Re: New Horror Film With A Classic 70's Feel?

^^
She's good.

edit- the LA Times article also brought up something I totally ignored, since it's 2nd nature to me.  Preservation of digital data.  If you don't have your originals RAID'd in at least 2 different "clouds," (man, I hate that term) your asking for trouble.  Cappy probably has some better ideas than that, too.

Last edited by azathoth (2013-01-19 09:07:42)

Re: New Horror Film With A Classic 70's Feel?

Very informing posts. Thank you all for educating me. Awesome list DirtyGirl. I looked up a list of films using the Super 8 and was suprised to see that many independent filmmakers such as Derek Jarman, Dave Markey, Sean Pecknold, Jem Cohen, Damon Packard, Sam Raimi, Jesse Richards, Harmony Korine, Teod Richter, Nathan Schiff and Guy Maddin have made extensive use of 8 mm film.

What suprised me is that Oliver Stone, for example, has used it several times in his more recent films, such as The Doors, Natural Born Killers, Nixon, U Turn, and JFK where his director of photography Robert Richardson employed it to evoke a period or to give a different look to scene.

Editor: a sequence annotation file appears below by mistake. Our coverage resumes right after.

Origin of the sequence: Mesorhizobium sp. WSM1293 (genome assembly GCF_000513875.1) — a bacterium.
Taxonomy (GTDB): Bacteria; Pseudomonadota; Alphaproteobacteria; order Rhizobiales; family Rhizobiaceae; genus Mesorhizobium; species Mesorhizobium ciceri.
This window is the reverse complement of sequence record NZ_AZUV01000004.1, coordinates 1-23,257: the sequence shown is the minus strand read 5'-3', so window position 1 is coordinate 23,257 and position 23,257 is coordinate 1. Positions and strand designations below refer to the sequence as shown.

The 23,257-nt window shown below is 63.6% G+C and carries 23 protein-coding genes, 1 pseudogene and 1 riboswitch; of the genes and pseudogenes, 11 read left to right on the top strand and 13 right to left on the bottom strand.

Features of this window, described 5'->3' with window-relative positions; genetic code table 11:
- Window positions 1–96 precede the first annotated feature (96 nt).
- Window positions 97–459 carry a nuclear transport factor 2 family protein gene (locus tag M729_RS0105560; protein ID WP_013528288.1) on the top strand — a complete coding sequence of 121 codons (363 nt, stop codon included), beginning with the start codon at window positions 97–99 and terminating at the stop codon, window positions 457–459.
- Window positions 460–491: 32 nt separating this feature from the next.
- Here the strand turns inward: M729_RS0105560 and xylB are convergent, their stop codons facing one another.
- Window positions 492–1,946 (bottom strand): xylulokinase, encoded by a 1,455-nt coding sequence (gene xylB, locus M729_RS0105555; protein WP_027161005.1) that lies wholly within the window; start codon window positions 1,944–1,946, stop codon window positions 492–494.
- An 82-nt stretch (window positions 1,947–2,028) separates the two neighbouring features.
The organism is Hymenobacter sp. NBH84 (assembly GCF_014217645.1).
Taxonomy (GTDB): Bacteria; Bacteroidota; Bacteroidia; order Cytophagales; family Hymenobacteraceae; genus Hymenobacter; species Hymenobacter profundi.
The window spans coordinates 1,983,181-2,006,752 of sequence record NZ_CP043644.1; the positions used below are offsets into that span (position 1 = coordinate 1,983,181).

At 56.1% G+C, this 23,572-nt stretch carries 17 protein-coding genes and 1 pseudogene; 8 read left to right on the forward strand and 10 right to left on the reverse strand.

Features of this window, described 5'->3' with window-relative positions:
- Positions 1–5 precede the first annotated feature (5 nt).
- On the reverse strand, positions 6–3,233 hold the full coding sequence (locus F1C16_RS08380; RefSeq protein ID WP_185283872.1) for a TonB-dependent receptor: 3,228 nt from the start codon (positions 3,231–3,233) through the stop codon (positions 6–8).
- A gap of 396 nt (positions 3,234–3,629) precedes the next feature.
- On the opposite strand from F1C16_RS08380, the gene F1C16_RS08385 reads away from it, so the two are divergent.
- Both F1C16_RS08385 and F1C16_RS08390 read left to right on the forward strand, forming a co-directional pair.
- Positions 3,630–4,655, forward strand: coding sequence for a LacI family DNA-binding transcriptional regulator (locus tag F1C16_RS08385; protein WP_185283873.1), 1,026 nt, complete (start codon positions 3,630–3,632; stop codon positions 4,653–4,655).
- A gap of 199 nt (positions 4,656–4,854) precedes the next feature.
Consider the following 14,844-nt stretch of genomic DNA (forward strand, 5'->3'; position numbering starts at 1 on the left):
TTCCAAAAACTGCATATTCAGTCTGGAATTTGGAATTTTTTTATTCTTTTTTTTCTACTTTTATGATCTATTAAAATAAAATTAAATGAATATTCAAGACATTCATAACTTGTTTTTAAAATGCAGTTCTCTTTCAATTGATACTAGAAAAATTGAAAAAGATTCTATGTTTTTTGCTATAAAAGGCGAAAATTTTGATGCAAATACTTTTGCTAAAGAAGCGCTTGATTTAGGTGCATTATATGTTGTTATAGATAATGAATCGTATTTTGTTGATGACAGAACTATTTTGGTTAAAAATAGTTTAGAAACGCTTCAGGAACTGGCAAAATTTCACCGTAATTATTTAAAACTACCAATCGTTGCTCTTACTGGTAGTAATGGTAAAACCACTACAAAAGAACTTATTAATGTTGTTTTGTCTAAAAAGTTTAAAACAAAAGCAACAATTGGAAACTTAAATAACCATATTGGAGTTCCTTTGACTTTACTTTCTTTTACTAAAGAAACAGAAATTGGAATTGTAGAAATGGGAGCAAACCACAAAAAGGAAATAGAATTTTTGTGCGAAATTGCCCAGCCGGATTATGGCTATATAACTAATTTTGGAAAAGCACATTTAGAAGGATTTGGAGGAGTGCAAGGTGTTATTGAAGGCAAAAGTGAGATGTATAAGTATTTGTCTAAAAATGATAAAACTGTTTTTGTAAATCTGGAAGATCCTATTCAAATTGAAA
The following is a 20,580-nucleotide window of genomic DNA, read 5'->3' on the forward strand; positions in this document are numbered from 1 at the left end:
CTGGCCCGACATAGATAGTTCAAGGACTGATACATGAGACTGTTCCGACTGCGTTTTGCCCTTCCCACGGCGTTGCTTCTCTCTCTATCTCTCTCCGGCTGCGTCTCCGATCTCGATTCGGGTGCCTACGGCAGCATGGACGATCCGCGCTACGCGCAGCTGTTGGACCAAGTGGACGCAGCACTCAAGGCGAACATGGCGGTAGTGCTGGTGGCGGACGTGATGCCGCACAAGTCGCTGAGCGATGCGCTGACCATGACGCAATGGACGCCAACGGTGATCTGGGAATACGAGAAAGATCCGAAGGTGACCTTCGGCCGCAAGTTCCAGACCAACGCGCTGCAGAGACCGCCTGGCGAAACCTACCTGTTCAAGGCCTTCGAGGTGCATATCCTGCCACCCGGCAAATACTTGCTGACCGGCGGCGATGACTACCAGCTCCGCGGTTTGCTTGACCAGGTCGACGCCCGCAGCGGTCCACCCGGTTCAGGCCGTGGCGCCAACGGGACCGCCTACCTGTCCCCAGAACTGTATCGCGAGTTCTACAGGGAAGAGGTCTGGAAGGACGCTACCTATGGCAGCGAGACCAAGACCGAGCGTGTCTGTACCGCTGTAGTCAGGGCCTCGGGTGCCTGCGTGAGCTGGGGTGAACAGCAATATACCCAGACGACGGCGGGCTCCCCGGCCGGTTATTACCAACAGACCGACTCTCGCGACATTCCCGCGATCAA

Re: New Horror Film With A Classic 70's Feel?

This is a fuckin right on topic... I feel at home here.

So whats goin on I just cruised in here cause I saw 70s flashing in my eyes/

Re: New Horror Film With A Classic 70's Feel?

oh so this film 101
ah see ya later I thought it was about the good old days of raunchy 70s movies that I hold close to my heart the drive in close to my bone

Re: New Horror Film With A Classic 70's Feel?

A question for all the film gurus. is there a visual difference between Super 8, 8mm, Super 16, 16mm and 35mm? Just talking about this subject excites me to the point to where I am thinking about directing a short horror movie!